Ocala is looking to repeal its controversial panhandling and roadway solicitation ordinances that the City Attorney’s Office says are “contradictory” to state and federal law.
An ordinance to repeal sections of Ocala’s Code of Ordinances as they relate to “panhandling and soliciting in the roadways” will be introduced during the Tuesday, August 17 meeting of the Ocala City Council.
“There is current federal and state case law that is contradictory to our current ordinances 58-170 and 58-171 as they relate to panhandling and soliciting in the roadways,” reads city records filed by Assistant City Attorney Patrick Gilligan.
A second ordinance to repeal section 22-361 will also be introduced during the meeting.
According to city records, the decision to repeal the sections was discussed during a recent shade meeting between Ocala City Council members and the City Attorney’s Office on July 30.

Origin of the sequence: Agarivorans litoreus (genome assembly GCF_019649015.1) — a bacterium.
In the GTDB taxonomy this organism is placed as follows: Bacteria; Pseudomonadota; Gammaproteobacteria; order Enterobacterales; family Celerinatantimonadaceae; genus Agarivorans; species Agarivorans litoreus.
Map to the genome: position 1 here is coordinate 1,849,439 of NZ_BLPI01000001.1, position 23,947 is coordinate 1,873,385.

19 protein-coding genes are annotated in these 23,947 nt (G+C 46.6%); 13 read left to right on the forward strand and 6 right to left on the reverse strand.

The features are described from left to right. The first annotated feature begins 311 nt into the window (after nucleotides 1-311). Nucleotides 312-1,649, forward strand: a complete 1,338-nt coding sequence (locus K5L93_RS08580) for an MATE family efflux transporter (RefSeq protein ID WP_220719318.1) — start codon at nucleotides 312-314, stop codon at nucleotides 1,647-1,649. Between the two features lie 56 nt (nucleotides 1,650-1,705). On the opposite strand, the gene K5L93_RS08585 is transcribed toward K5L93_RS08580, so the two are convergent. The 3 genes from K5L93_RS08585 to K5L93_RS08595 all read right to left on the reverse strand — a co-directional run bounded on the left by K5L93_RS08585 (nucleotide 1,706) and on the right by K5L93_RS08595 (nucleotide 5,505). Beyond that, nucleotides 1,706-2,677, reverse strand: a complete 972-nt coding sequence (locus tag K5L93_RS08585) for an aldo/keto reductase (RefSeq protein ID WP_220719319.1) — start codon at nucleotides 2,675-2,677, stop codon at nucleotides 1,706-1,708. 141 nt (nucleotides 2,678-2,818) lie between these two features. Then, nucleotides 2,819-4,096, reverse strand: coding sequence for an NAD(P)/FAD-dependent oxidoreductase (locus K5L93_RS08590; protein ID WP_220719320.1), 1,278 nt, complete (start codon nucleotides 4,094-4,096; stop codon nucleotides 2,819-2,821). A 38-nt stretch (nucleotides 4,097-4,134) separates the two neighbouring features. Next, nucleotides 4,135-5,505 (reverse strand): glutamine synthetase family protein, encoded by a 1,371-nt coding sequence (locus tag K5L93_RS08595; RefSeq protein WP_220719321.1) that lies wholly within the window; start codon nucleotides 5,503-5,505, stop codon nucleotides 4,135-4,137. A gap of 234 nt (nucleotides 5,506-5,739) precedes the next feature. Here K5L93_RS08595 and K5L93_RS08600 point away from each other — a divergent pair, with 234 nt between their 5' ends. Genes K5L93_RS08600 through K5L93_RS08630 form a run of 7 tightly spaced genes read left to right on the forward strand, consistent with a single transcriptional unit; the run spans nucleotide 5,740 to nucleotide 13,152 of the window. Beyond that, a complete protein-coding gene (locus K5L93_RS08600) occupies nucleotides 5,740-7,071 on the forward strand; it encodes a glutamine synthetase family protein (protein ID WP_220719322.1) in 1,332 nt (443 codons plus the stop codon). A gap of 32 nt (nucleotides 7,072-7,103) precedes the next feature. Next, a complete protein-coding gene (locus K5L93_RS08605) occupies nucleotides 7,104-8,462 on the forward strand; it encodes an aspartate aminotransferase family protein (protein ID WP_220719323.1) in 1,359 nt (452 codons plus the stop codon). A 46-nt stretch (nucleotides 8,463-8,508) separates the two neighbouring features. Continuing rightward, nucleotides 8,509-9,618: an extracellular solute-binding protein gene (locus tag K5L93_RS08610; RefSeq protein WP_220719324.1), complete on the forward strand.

Although the city council cannot make decisions at shade meetings as a result of sunshine laws, shade meetings enable local government officials to discuss sensitive matters without the need for public disclosure until the conclusion of litigation.
“The repeal of this ordinance is consistent with current law as articulated by the federal courts, and the Florida attorney general,” reads city records.
The ordinance comes in response to lawsuits filed against the city of Ocala on behalf of homeless advocacy agencies.
One such lawsuit was filed by the Southern Legal Counsel and the ACLU on behalf of six individuals “experiencing poverty” and homelessness for extended periods of time. It challenges two municipal ordinances enacted by the City of Ocala that restrict the plaintiffs’ “ability to request charity from fellow residents,” according to the complaint.
The Ocala City Council meets on the first and third Tuesday of every month. The council next meets on Tuesday, August 17 at 5 p.m. at Ocala City Hall (110 SE Watula Avenue).